Biomaterials (v.29, #5)
Molecular simulation of protein adsorption and desorption on hydroxyapatite surfaces
by J.-W. Jia-Wei Shen; Tao Wu; Qi Wang; H.-H. Hai-Hua Pan (pp. 513-532).
Protein adsorption and desorption on material surfaces play a key role in the biocompatibility of medical implants, biomineralization and protein separation. In this report, the adsorption and desorption behavior of the 10th type III module of fibronectin (FN-III10) with different orientations on hydroxyapatite (HAP) (001) surface were systematically studied by molecular dynamics (MD) and steered MD simulations. These studies show that the electrostatic energy plays a dominant role in the interaction between the model protein and the HAP surface. The values of the interaction energy not only relates to the number of adsorbed sites but also the type. The charged –COO− and –NH3+ are the strongest groups that interact with the surface, while other groups like charged guanido group, neutral amino and hydroxyl groups have considerable interactions with the surface. The effects of these groups on interaction energy were quantitatively investigated.
Keywords: Fibronectin; Hydroxyapatite; Protein adsorption and desorption; Cell adhesion; RGD peptide
The rheological properties of silated hydroxypropylmethylcellulose tissue engineering matrices
by Ahmed Fatimi; Francois Tassin Jean François Tassin; Sophie Quillard; Monique A.V. Axelos; Pierre Weiss (pp. 533-543).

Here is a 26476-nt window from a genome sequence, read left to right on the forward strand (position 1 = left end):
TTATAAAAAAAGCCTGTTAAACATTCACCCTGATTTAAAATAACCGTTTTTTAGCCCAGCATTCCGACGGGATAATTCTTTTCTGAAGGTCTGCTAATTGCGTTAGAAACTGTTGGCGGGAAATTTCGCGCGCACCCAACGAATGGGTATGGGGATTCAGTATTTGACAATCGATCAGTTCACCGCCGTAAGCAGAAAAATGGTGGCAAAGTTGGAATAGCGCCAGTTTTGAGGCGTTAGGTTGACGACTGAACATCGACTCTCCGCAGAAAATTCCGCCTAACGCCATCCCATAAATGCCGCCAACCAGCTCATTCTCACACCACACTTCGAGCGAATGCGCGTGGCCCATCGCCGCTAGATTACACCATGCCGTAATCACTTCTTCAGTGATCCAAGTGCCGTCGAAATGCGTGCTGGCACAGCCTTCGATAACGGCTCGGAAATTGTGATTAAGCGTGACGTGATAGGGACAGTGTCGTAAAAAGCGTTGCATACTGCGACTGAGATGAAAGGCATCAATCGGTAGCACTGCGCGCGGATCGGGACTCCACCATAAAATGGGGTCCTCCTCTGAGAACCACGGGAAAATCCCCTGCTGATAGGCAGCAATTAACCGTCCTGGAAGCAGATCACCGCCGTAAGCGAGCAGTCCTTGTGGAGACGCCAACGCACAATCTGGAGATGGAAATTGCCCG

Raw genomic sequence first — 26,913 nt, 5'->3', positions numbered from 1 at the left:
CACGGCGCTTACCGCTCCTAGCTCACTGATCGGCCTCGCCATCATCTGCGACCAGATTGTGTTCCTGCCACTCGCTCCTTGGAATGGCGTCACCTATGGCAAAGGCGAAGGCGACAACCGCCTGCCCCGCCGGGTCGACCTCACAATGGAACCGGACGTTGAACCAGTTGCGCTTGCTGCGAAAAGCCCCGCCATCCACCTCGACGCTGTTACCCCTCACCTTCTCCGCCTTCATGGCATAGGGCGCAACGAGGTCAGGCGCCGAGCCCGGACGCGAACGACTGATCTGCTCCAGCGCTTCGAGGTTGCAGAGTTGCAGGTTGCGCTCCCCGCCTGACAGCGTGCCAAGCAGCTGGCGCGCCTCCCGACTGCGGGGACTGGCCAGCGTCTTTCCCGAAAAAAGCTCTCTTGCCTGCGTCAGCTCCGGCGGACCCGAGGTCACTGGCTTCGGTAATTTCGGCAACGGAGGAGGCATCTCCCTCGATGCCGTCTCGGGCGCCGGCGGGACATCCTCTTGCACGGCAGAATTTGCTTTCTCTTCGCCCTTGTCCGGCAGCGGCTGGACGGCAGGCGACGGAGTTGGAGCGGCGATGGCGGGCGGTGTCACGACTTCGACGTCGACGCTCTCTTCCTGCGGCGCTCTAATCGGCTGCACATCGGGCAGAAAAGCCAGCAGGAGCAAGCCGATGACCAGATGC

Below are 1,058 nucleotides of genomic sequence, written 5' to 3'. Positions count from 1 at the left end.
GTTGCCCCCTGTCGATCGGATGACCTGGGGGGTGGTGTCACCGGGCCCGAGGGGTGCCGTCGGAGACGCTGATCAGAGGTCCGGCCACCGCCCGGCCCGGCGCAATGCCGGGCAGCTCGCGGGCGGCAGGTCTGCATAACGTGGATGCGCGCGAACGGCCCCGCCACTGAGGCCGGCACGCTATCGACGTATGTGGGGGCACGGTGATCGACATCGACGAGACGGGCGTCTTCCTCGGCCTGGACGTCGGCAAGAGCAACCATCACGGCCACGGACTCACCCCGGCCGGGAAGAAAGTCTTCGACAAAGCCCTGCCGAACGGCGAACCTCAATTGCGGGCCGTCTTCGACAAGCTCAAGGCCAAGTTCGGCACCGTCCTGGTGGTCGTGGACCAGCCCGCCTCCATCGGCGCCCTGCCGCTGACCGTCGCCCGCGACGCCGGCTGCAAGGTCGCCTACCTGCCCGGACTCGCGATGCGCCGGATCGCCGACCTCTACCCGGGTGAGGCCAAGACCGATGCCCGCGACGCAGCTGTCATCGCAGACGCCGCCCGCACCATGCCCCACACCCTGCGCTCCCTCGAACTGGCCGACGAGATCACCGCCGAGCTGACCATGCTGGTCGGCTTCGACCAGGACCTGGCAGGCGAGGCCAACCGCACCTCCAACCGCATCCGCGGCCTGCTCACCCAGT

This paper describes the rheological properties of silated hydroxypropylmethylcellulose (HPMC-Si) used in biomaterials domain as a three-dimensional synthetic matrix for tissue engineering. The HPMC-Si is an HPMC grafted with 3-glycidoxypropyltrimethoxysilane (GPTMS). HPMC and HPMC-Si were studied. It is shown that although silanization reduces the hydrodynamic volume in dilute solution, it does not affect significantly the rheological behavior of the concentrated solutions. The HPMC-Si viscous solution (pH 12.8) cross-links by decreasing the pH using an acid buffer, since HPMC-Si solution transforms into an elastic state. The kinetics of cross-linking and final elastic properties is influenced by several parameters such as polymer concentration, pH and temperature. pH and temperature play an important role in the silanol condensation, mainly responsible for network formation. The study of the gelation process revealed the dependence of the final concentration of HPMC-Si hydrogel on cross-linking kinetics and viscoelastic properties. The percolation theory was applied to determine gel point and to discuss the dependence of storage ( G′) and loss ( G″) moduli on frequency. Results showed that both G′ and G″ exhibit a power-law behavior with an exponent (0.68) which extends over the entire frequency range. This method is the only one to characterize the time where a liquid viscous phase shifts to hydrogel with elastic properties. In this case it was about 23min for a final pH of 7.4.